The votes were cast and counted almost three months ago. Winning candidates were sworn in and are now serving in office, but in Mineral County a nagging question has emerged. Were all the votes counted? If not, why? And, if a true count changes the outcome in a race, what next? At the moment there are no good answers, just plenty of troubling questions. Stewart Handte went to bed election night believing he’d just lost his job as Mineral County Sheriff, losing by just 75 votes. His opponent was duly certified by local election officials and now holds the office. But now the question he and others here are asking is: did he really lose? “I just want the truth,” he says. “Regardless if it changes the results the people need to have the complete facts.”

Ohio: Voting Centers Not Likely To Happen In Ohio Anytime Soon | WCBE

When Ohioans go to vote in person on Election Day, they go to their local precinct polling stations. But in some states, voters go to larger centers that are designated by the counties. That idea was recently floated at a meeting of Ohio elections officials. Those centers are not likely to be a reality in the near future. Ohio Public Radio’s Jo Ingles reports. Ohio’s elections officials have long said they want to reduce the number of provisional ballots cast in Ohio elections. Many times those are cast because voters go to the wrong precinct. But Aaron Ockerman with the Ohio Association of Election Officials says one way to eliminate that problem is by going to large voting centers instead of neighborhood precincts.

Puerto Rico: Governer Proposes Voting Rights for All, Regardless of Immigration Status | Good Magazine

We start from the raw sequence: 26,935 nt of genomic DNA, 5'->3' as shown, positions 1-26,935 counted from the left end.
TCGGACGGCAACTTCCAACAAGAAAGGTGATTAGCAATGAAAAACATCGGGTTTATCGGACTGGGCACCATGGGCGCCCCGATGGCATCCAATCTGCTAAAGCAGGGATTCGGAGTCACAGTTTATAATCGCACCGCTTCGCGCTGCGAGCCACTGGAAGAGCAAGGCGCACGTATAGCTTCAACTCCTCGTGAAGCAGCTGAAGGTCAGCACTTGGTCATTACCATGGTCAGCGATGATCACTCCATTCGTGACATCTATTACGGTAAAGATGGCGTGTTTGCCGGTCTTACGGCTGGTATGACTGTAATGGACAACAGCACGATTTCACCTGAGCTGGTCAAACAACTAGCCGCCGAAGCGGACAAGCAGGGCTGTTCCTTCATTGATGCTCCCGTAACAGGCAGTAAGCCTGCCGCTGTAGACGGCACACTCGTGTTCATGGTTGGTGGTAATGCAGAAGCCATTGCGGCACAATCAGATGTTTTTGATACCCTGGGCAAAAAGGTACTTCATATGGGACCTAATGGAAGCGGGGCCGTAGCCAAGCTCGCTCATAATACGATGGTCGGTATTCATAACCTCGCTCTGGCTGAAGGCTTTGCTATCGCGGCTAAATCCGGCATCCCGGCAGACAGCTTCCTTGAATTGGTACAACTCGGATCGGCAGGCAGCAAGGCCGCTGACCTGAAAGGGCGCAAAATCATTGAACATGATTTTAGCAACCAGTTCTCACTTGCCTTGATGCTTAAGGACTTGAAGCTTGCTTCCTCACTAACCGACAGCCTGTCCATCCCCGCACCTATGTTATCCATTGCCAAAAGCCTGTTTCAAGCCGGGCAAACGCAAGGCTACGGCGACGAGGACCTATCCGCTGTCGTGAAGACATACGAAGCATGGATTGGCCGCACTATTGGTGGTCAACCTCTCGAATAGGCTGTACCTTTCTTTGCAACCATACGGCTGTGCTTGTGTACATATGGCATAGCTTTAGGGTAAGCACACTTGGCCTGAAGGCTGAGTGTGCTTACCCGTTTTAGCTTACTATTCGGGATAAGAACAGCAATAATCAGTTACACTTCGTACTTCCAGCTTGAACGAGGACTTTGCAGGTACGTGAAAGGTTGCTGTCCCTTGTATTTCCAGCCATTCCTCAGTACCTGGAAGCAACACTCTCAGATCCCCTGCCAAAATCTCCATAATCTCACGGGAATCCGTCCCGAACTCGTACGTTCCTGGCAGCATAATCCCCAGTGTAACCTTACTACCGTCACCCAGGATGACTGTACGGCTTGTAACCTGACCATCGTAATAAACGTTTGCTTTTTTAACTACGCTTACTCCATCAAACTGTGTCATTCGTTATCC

Puerto Rico governer Alejandro Garcia Padilla has announced plans for legislation that would grant the right to vote to all of its estimated 200,000-400,000 undocumented immigrants. The statements came at a recent public meeting with the president of the Dominican Republic, Danilo Medina, during which the two politicians signed various agreements to tackle economics, education, security, and environmental issues together. “Today, we would like to break down the barriers that prevent immigrants from contributing all that they truly can to economic recovery and social progress in Puerto Rico,” said Padilla earlier this month.

Wisconsin: New Voting Machines To Debut In Kenosha This Spring Section | Kenosha News

When the Salem Town Hall surprisingly ran out of ballots during the busy November 2014 election, voting officials were forced to make hundreds of photocopies and tediously hand count the ballots after the polls closed. Thanks to modern technology, this should never happen again. Voting is now easier, cheaper, safer and more efficient with the recent arrival of the DS200 Precinct scanner and tabulator and the ExpressVote universal voting system, according to Kenosha County Clerk Mary Schuch-Krebs. Schuch-Krebs said she’s requested a hardware upgrade since being elected in 2008. “It’s been a long time coming,” Schuch-Krebs said. “I think the voters are going to be really happy with the change.”